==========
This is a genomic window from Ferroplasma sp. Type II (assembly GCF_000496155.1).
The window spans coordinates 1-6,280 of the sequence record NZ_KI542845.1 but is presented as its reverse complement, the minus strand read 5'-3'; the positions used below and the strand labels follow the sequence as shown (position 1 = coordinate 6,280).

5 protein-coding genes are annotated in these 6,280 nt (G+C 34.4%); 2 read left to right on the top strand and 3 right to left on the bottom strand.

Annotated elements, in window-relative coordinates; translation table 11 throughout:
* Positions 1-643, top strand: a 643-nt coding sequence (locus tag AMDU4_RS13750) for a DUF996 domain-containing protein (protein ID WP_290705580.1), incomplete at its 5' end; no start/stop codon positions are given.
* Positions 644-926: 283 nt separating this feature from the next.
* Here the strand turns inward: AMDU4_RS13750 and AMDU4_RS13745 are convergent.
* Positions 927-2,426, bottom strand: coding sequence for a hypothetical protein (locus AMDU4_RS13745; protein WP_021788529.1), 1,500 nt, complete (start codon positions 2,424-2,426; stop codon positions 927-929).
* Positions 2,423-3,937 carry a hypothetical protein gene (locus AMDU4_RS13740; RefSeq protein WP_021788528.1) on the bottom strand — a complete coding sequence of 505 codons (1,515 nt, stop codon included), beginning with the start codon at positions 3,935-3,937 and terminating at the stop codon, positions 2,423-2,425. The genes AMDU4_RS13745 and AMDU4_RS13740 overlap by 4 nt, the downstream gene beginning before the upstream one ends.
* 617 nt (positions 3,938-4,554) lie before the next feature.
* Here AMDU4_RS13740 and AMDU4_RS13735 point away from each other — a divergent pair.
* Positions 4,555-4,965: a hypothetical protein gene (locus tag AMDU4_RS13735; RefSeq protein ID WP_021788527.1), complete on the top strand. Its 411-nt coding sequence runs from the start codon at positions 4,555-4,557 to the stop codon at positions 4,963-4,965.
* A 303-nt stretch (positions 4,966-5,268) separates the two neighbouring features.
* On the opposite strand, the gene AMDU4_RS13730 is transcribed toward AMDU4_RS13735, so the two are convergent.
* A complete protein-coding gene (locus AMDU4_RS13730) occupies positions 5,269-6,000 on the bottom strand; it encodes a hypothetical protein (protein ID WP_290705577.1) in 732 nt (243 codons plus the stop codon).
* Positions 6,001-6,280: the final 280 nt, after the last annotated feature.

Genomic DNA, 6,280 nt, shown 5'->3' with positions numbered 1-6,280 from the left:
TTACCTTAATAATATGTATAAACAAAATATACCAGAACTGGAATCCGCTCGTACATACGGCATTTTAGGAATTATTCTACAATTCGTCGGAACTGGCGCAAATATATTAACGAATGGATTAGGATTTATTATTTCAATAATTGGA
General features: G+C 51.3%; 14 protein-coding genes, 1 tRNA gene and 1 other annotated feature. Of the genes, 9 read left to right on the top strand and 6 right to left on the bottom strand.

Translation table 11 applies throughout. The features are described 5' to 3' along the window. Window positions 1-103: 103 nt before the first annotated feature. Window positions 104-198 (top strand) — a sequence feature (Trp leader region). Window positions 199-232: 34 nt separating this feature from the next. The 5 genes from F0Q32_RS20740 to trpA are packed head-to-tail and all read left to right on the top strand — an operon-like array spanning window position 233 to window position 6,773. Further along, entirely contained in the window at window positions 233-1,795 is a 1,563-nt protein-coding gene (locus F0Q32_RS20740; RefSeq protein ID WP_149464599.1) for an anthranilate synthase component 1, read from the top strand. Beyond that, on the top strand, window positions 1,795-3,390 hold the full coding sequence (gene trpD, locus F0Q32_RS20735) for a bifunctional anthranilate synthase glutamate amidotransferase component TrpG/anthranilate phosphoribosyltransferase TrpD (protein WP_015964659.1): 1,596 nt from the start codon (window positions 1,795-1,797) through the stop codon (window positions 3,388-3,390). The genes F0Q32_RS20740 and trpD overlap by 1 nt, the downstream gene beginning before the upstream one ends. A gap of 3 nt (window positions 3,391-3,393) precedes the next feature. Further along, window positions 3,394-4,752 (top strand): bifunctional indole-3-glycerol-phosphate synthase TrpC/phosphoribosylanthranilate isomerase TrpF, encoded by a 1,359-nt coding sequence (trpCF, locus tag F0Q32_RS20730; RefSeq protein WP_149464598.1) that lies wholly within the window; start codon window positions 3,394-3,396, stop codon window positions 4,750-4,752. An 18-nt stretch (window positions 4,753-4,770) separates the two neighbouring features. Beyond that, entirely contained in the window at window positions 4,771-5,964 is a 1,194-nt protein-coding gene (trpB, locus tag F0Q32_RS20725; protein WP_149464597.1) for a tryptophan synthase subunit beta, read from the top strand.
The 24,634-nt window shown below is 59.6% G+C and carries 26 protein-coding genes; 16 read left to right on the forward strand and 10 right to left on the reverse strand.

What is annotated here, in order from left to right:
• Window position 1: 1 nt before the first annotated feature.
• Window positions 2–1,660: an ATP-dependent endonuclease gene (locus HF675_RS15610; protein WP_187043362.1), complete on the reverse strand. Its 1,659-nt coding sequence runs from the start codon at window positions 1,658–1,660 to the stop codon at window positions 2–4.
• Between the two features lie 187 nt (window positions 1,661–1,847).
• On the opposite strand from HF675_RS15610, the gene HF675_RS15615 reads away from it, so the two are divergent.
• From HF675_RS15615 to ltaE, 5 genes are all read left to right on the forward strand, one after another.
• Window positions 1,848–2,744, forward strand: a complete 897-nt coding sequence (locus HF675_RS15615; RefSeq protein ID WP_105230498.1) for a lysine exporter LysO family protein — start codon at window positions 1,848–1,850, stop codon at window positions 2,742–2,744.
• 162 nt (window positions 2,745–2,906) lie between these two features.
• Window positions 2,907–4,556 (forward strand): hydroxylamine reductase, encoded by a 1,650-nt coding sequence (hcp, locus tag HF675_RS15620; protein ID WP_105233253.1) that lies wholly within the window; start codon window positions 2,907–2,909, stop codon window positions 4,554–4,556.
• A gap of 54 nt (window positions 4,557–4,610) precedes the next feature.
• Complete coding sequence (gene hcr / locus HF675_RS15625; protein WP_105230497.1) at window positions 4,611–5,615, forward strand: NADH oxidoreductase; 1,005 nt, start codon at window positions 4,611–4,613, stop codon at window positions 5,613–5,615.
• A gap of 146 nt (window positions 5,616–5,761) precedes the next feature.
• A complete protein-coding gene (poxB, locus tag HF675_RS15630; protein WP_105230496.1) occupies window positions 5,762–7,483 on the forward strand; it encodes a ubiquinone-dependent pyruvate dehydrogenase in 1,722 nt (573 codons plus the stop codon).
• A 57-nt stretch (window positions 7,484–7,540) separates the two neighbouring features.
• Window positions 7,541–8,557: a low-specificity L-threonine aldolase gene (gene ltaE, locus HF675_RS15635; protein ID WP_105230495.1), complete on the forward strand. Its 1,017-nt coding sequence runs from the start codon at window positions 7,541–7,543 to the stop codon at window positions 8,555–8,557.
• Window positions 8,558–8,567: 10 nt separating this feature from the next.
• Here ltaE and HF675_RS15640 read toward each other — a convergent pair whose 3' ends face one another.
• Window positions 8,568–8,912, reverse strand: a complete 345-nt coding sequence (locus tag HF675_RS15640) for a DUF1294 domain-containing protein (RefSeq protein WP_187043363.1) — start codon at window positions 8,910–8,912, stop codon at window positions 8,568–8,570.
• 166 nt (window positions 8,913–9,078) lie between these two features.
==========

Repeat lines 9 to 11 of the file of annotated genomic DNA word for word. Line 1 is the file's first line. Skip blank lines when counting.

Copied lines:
* Positions 2,423-3,937 carry a hypothetical protein gene (locus AMDU4_RS13740; RefSeq protein WP_021788528.1) on the bottom strand — a complete coding sequence of 505 codons (1,515 nt, stop codon included), beginning with the start codon at positions 3,935-3,937 and terminating at the stop codon, positions 2,423-2,425. The genes AMDU4_RS13745 and AMDU4_RS13740 overlap by 4 nt, the downstream gene beginning before the upstream one ends.
* 617 nt (positions 3,938-4,554) lie before the next feature.
* Here AMDU4_RS13740 and AMDU4_RS13735 point away from each other — a divergent pair.